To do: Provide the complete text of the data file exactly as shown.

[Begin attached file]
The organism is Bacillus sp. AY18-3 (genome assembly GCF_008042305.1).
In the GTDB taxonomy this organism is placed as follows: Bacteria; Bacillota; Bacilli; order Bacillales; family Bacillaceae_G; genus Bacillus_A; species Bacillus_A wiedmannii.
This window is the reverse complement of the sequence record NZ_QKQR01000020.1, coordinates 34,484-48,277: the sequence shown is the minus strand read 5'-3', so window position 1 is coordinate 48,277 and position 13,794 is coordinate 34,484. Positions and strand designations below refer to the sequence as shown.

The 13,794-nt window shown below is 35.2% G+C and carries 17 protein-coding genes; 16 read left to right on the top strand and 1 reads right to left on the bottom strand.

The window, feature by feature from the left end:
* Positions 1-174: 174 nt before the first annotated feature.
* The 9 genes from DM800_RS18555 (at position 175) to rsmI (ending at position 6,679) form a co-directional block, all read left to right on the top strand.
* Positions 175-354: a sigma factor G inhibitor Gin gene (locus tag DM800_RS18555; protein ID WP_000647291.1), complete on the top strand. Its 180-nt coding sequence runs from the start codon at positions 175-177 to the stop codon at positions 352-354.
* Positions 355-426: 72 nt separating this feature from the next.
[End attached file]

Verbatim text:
The organism is Bacillus sp. AY18-3 (genome assembly GCF_008042305.1).
In the GTDB taxonomy this organism is placed as follows: Bacteria; Bacillota; Bacilli; order Bacillales; family Bacillaceae_G; genus Bacillus_A; species Bacillus_A wiedmannii.
This window is the reverse complement of the sequence record NZ_QKQR01000020.1, coordinates 34,484-48,277: the sequence shown is the minus strand read 5'-3', so window position 1 is coordinate 48,277 and position 13,794 is coordinate 34,484. Positions and strand designations below refer to the sequence as shown.

The 13,794-nt window shown below is 35.2% G+C and carries 17 protein-coding genes; 16 read left to right on the top strand and 1 reads right to left on the bottom strand.

The window, feature by feature from the left end:
* Positions 1-174: 174 nt before the first annotated feature.
* The 9 genes from DM800_RS18555 (at position 175) to rsmI (ending at position 6,679) form a co-directional block, all read left to right on the top strand.
* Positions 175-354: a sigma factor G inhibitor Gin gene (locus tag DM800_RS18555; protein ID WP_000647291.1), complete on the top strand. Its 180-nt coding sequence runs from the start codon at positions 175-177 to the stop codon at positions 352-354.
* Positions 355-426: 72 nt separating this feature from the next.